Deer Lake has some large carryover rainbow. Anglers still-fishing with worms and eggs or tossing spinners are catching a lot of fish 20 inches and larger.

Waitts Lake continues to kick out rainbow and good numbers of browns. Anglers trolling Needlefish at 15-20 feet have done well this past week. The public access at Waitts now has a dock, which makes launching a lot easier. Jump-Off-Joe brown trout to 19 inches are hitting hammered brass spoons and brass-colored Panther Martins.

Diamond Lake is loaded with planted rainbow, but it isn’t receiving much attention. The lake also has brown trout.

Downs Lake, noted for bass and big perch, is producing limits of catchable-size rainbow. A green Roostertail trolled in the channel has worked well.

Jameson Lake has been good for anglers throwing spoons and spinners from shore. Just southeast of Jameson, Perch Lake has some good-sized carryovers and a lot of surface activity for the fly fisherman. Deep Lake is loaded with small rainbow, catchable from shore. Also in the Sun Lakes system, Park and Blue lakes have larger, 14- to 20-inch rainbow and the bite has been excellent.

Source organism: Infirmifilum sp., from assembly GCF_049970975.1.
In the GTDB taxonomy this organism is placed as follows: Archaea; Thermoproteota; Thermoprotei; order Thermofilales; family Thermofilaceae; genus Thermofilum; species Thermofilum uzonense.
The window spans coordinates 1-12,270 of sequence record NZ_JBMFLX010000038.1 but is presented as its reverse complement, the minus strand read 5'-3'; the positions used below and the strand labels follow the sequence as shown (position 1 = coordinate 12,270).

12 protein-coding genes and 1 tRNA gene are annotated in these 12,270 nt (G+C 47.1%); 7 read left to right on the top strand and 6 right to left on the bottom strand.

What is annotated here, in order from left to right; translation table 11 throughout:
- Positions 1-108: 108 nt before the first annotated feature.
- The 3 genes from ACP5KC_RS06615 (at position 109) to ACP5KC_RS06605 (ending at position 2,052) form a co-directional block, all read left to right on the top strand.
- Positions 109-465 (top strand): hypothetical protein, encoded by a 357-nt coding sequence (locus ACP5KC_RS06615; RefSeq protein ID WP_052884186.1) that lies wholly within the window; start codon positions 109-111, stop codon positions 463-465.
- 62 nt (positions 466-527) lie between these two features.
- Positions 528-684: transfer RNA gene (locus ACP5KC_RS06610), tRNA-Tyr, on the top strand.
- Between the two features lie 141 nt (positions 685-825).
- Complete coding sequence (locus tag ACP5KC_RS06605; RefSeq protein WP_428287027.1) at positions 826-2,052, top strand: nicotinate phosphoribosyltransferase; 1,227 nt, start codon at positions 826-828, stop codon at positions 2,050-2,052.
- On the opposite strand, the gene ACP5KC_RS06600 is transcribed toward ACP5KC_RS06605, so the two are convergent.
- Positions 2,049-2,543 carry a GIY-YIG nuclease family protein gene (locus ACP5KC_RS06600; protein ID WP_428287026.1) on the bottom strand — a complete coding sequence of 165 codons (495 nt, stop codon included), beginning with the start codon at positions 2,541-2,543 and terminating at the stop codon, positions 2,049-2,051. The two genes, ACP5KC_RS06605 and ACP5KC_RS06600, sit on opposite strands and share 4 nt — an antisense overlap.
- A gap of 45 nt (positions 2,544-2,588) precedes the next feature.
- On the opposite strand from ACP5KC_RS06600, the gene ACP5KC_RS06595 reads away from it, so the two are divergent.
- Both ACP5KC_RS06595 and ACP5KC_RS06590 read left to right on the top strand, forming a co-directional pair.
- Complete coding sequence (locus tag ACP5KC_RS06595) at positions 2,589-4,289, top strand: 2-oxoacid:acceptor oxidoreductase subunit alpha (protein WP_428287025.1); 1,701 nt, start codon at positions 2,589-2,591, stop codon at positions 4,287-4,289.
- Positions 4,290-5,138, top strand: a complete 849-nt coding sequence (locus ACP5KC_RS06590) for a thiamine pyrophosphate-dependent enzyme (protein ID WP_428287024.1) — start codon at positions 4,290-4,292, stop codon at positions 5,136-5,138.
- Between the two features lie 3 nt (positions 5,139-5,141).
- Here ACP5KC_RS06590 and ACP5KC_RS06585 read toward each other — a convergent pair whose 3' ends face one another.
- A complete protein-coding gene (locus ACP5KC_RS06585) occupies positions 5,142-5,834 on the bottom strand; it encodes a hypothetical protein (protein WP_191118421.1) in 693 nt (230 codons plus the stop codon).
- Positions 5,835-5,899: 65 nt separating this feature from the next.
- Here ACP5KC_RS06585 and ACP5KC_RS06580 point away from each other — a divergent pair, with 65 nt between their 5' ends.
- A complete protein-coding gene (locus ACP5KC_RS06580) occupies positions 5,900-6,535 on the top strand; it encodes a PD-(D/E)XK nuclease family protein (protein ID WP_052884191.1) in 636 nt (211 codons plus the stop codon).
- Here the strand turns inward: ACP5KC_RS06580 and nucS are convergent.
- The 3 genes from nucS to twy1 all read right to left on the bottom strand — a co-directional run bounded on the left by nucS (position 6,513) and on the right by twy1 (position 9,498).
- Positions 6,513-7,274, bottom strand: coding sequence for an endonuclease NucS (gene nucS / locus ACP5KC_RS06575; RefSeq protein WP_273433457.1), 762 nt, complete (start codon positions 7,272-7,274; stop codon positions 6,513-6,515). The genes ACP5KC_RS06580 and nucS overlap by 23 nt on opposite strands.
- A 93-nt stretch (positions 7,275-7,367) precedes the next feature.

Sprague Lake has given up some huge trout to a few anglers, but it’s far from a slam dunk. Two friends and I threw everything in our tackle boxes at the fish last Saturday and caught only two 12-inch rainbow in six hours of trolling.

The Moses Lake desert lakes are still producing trout, but on a non-windy day, mosquitoes are ferocious. Recent reports from Caliche and Warden indicated 10- to 16-inch rainbow were hitting bait and Roostertails.

Trout fishing is good in Idaho’s Twin, Hauser, Spirit and Fernan lakes. Reports are filtering in about good catches of Pend Oreille mackinaw by anglers dragging Super Bait Mini-Cut Plugs.


The Clearwater River was going back up on Thursday, but it will probably be fishable by Saturday. The daily bag limit on the Clearwater is six chinook, only one of which may be an adult. There are a lot of fish somewhere in the system, but the high flows temporarily shut down the run. Flows at The Dalles were 498,000 cfs at midweek – absurdly high.